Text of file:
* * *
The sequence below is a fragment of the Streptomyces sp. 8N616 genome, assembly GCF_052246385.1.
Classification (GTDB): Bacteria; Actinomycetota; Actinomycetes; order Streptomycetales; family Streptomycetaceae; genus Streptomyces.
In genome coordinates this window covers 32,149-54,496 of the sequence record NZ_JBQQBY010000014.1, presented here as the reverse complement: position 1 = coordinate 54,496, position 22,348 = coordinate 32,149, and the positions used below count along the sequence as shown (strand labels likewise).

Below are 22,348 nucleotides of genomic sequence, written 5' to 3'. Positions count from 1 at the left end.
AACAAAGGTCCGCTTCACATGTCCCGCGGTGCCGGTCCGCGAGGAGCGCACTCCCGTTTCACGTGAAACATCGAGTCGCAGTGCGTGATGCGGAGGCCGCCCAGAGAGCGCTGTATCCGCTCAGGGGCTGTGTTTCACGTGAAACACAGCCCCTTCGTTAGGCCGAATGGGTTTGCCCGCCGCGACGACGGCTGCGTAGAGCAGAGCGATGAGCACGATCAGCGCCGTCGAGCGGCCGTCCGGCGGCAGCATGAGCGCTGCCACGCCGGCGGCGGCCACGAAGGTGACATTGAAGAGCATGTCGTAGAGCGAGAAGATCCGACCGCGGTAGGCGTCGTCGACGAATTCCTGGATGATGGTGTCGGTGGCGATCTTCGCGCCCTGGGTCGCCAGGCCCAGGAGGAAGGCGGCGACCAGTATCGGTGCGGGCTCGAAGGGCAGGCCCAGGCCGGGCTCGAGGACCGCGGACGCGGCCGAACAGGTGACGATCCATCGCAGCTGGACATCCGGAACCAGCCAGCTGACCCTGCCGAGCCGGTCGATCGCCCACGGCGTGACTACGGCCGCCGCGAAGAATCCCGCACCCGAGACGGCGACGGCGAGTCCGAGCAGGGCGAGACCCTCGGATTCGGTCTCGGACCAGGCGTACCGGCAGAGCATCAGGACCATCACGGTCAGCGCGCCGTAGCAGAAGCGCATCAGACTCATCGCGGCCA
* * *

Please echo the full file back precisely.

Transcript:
The sequence below is a fragment of the Streptomyces sp. 8N616 genome, assembly GCF_052246385.1.
Classification (GTDB): Bacteria; Actinomycetota; Actinomycetes; order Streptomycetales; family Streptomycetaceae; genus Streptomyces.
In genome coordinates this window covers 32,149-54,496 of the sequence record NZ_JBQQBY010000014.1, presented here as the reverse complement: position 1 = coordinate 54,496, position 22,348 = coordinate 32,149, and the positions used below count along the sequence as shown (strand labels likewise).

Below are 22,348 nucleotides of genomic sequence, written 5' to 3'. Positions count from 1 at the left end.
AACAAAGGTCCGCTTCACATGTCCCGCGGTGCCGGTCCGCGAGGAGCGCACTCCCGTTTCACGTGAAACATCGAGTCGCAGTGCGTGATGCGGAGGCCGCCCAGAGAGCGCTGTATCCGCTCAGGGGCTGTGTTTCACGTGAAACACAGCCCCTTCGTTAGGCCGAATGGGTTTGCCCGCCGCGACGACGGCTGCGTAGAGCAGAGCGATGAGCACGATCAGCGCCGTCGAGCGGCCGTCCGGCGGCAGCATGAGCGCTGCCACGCCGGCGGCGGCCACGAAGGTGACATTGAAGAGCATGTCGTAGAGCGAGAAGATCCGACCGCGGTAGGCGTCGTCGACGAATTCCTGGATGATGGTGTCGGTGGCGATCTTCGCGCCCTGGGTCGCCAGGCCCAGGAGGAAGGCGGCGACCAGTATCGGTGCGGGCTCGAAGGGCAGGCCCAGGCCGGGCTCGAGGACCGCGGACGCGGCCGAACAGGTGACGATCCATCGCAGCTGGACATCCGGAACCAGCCAGCTGACCCTGCCGAGCCGGTCGATCGCCCACGGCGTGACTACGGCCGCCGCGAAGAATCCCGCACCCGAGACGGCGACGGCGAGTCCGAGCAGGGCGAGACCCTCGGATTCGGTCTCGGACCAGGCGTACCGGCAGAGCATCAGGACCATCACGGTCAGCGCGCCGTAGCAGAAGCGCATCAGACTCATCGCGGCCA